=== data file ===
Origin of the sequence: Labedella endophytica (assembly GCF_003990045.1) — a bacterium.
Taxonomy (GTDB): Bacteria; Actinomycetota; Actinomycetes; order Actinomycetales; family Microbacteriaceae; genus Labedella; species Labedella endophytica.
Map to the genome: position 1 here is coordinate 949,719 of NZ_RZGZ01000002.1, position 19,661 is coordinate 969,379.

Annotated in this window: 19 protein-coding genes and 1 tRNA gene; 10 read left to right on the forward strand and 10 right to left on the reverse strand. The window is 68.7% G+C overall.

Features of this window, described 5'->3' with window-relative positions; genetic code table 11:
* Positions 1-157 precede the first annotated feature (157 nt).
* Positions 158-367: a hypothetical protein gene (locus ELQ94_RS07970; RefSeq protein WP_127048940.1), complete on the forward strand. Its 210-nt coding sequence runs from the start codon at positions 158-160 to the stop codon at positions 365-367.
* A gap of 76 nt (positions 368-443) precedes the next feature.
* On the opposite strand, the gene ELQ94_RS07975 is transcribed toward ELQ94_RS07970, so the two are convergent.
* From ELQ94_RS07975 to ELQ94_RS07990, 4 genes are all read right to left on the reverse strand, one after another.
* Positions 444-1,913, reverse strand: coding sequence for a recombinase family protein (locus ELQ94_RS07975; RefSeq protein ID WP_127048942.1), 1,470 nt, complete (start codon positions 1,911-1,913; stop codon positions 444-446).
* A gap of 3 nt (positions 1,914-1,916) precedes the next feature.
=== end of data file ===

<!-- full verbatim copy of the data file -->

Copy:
Origin of the sequence: Labedella endophytica (assembly GCF_003990045.1) — a bacterium.
Taxonomy (GTDB): Bacteria; Actinomycetota; Actinomycetes; order Actinomycetales; family Microbacteriaceae; genus Labedella; species Labedella endophytica.
Map to the genome: position 1 here is coordinate 949,719 of NZ_RZGZ01000002.1, position 19,661 is coordinate 969,379.

Annotated in this window: 19 protein-coding genes and 1 tRNA gene; 10 read left to right on the forward strand and 10 right to left on the reverse strand. The window is 68.7% G+C overall.

Features of this window, described 5'->3' with window-relative positions; genetic code table 11:
* Positions 1-157 precede the first annotated feature (157 nt).
* Positions 158-367: a hypothetical protein gene (locus ELQ94_RS07970; RefSeq protein WP_127048940.1), complete on the forward strand. Its 210-nt coding sequence runs from the start codon at positions 158-160 to the stop codon at positions 365-367.
* A gap of 76 nt (positions 368-443) precedes the next feature.
* On the opposite strand, the gene ELQ94_RS07975 is transcribed toward ELQ94_RS07970, so the two are convergent.
* From ELQ94_RS07975 to ELQ94_RS07990, 4 genes are all read right to left on the reverse strand, one after another.
* Positions 444-1,913, reverse strand: coding sequence for a recombinase family protein (locus ELQ94_RS07975; RefSeq protein ID WP_127048942.1), 1,470 nt, complete (start codon positions 1,911-1,913; stop codon positions 444-446).
* A gap of 3 nt (positions 1,914-1,916) precedes the next feature.